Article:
12. Communist Hamster Cricetulus griseus leninus Valued Senior Member

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    If we can orbit the moon, then what exactly is stopping us from landing there? We had the landers, the rovers and the necessary EVA suits.
     
  13. RoyLennigan Registered Senior Member

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    are you retarded?
     
  14. zenbabelfish autonomous hyperreal sophist Registered Senior Member

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    This is an interesting point that needs to be developed further:

    Surely the onus is on believers of the moon landing to provide evidence (photograph taken through telescope) of the undisturbed human artifacts and ecofacts left by the moon landing in question.

    I challenge any 'believer' to produce photographic evidence on this thread or provide a reasonable excuse why this cannot be achieved.

    You have the coordinates...
     
  15. D H Some other guy Valued Senior Member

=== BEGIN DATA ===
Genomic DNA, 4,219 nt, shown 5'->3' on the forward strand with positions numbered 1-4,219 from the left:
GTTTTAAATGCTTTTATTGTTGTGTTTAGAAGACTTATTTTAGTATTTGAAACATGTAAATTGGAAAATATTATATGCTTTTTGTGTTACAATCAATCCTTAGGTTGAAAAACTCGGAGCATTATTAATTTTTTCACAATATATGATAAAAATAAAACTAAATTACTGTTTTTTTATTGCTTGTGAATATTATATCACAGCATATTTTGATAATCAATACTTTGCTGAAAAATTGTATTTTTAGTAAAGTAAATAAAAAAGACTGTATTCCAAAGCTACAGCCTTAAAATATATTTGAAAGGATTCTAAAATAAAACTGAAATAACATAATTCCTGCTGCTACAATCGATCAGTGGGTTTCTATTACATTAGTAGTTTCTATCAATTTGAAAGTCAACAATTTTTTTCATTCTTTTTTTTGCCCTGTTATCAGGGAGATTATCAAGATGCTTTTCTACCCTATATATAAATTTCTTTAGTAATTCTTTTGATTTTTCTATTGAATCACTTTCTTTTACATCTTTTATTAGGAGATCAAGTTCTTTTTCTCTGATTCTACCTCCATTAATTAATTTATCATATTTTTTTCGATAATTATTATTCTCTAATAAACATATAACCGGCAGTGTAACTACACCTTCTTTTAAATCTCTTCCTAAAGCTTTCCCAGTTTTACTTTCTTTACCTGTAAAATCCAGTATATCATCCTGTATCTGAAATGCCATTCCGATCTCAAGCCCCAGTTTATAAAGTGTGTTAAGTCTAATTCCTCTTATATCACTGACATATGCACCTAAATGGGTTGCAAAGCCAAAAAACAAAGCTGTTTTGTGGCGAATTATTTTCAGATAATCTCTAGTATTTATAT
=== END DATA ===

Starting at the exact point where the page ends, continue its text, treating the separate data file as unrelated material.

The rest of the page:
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    2,257
    Surely the onus is on believers of the moon hoax to provide convincing evidence of the hoax. When one makes a claim of any sort, the onus is upon the claimant to substantiate the claim. Every claim by the hoax believers has been debunked.

    The Moon rocks brought back to Earth, the images from the Apollo visits, the astronauts who provide first-person testimony of our visits, and much, much more are proof that we did indeed send people to the Moon.

    Nonetheless, here is some information regarding imaging the landing sites.

    From http://science.nasa.gov/headlines/y2005/11jul_lroc.htm:
    Conspiracy theorists have long insisted that NASA never went to the Moon. It was all a hoax, they say, a way to win the Space Race by trickery. The fact that Apollo landing sites have not been photographed in detail since the early 1970s encourages their claims.

    And why haven't we photographed them? There are six landing sites scattered across the Moon. They always face Earth, always in plain view. Surely the Hubble Space Telescope could photograph the rovers and other things astronauts left behind. Right?